The Environment Agency has launched a new Economic Crime Unit aimed at addressing money laundering and conducting financial investigations within the waste sector.
Already engaged in combating waste crime through its Financial Investigations Team, the Environment Agency aims to enhance its efforts with the introduction of this new unit.
The unit will consist of two teams: the Asset Denial Team and the Money Laundering Investigations Team. The Asset Denial Team will focus on actions such as account freezing orders, cash seizures, pre-charge restraints, and confiscations. Meanwhile, the Money Laundering Investigations Team will conduct dedicated investigations targeting environmental offenses. It’s noteworthy that a conviction for money laundering could result in a prison sentence of up to 14 years.
Highlighting the significant impact of waste crime on the economy, Alan Lovell, Chair of the Environment Agency, stated that it costs the economy an estimated £1 billion annually.
The Environment Agency has demonstrated its commitment to addressing this issue, as evidenced by a successful prosecution in November 2023 involving operators of a quarry near Stevenage. These operators received prison sentences for unlawfully storing and burying an amount of illegal waste equivalent to nearly three times the capacity of the Royal Albert Hall.
The establishment of the new Economic Crime Unit is expected to enhance the Environment Agency’s effectiveness in combating waste crime, thereby alleviating the burden on legitimate businesses.
Guidance for Small Businesses Utilising Online Services
The National Cyber Security Centre has released new guidance titled “Using online services safely” aimed at assisting small businesses in navigating the online landscape securely.
To circumvent the need for setting up and managing their own IT infrastructure, many small businesses opt for online or cloud services. These services may encompass email, online storage, accounting and invoicing management, website hosting, and social media management.
The guidance is tailored to aid small businesses in mitigating the risk of cyber attacks while utilising these services. Key areas covered include:
- Selecting a reputable service provider
- Regularly backing up critical data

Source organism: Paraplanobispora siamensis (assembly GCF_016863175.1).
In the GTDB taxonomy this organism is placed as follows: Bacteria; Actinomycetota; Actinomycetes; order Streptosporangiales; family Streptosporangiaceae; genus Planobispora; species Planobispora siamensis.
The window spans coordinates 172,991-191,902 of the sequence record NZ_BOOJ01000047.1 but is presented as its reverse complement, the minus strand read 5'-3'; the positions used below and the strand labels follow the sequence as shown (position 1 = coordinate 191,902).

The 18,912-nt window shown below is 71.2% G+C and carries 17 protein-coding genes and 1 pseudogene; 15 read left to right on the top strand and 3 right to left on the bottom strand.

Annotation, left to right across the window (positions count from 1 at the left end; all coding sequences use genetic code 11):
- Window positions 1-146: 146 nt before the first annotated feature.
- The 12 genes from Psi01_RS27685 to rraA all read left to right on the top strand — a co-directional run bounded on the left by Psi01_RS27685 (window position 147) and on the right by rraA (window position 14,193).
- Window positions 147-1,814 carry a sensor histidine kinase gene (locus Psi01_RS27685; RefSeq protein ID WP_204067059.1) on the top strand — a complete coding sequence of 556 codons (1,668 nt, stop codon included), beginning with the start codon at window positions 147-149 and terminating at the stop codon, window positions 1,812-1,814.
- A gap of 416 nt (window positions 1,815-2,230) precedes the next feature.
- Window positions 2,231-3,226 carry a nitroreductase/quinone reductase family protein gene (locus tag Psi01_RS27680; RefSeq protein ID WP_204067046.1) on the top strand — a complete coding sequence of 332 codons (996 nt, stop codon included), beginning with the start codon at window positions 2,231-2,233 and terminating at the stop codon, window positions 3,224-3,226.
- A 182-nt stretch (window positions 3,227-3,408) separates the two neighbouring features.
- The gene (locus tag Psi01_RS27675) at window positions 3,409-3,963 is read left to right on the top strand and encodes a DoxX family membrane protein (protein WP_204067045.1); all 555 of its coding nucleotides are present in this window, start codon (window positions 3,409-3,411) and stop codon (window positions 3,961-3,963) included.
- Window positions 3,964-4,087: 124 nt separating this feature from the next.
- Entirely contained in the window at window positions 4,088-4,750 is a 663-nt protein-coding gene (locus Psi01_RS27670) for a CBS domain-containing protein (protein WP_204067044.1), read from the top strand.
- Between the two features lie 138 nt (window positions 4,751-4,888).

- Safeguarding the domain name associated with your website and email addresses
- Establishing separate user accounts and securing them appropriately
- Ensuring robust protection for administrative accounts
- Implementing defence mechanisms against malware
- Leveraging the built-in security features of the service
- Procedures for recovering a compromised account or service
For small businesses lacking the resources to employ a dedicated IT specialist, this advice serves as a valuable resource in evaluating and addressing the risks associated with online service usage.
For detailed guidance, please refer to: NCSC – Using Online Services Safely
Bounce Back Loan Fraudster Receives Suspended Sentence
Salih Ozhot, residing in North London, has been handed a suspended prison sentence of 2 years for fraudulently applying for a Bounce Back loan in 2020 intended for his business, but instead diverting the funds for personal use. Additionally, he has been mandated to repay the £50,000 loan in full, at a rate of £500 per month.
Upon investigation by Insolvency Service Investigators, it was uncovered that Mr. Ozhot withdrew £19,000 within a week of receiving the loan. Subsequent analysis of transactions revealed that the funds were utilised for personal, rather than business, purposes. Mr. Ozhot was declared bankrupt in October 2021.
The Insolvency Service condemned Mr. Ozhot’s actions as “cynical,” “sophisticated,” and “pre-planned.” Consequently, he has been barred from serving as a company director without prior court permission.
Bounce Back Loans were introduced by the government as part of COVID-19 support measures to aid businesses. However, the Department for Business has faced criticism for perceived leniency in the loan application process. HMRC estimates suggest that errors and fraud across all COVID-19 support schemes could amount to as much as £5 billion. Consequently, the government has initiated pilot programs to enhance fraud detection.
Unlocking Efficiency and Growth: The Advantages of Cloud Accounting
In the realm of business, maintaining a competitive edge necessitates staying ahead of, if not in line with, emerging trends. In recent years, one such transformative tool revolutionising financial management practices for businesses is cloud accounting. Offering numerous benefits over traditional on-premise systems, let’s delve into some of the key advantages.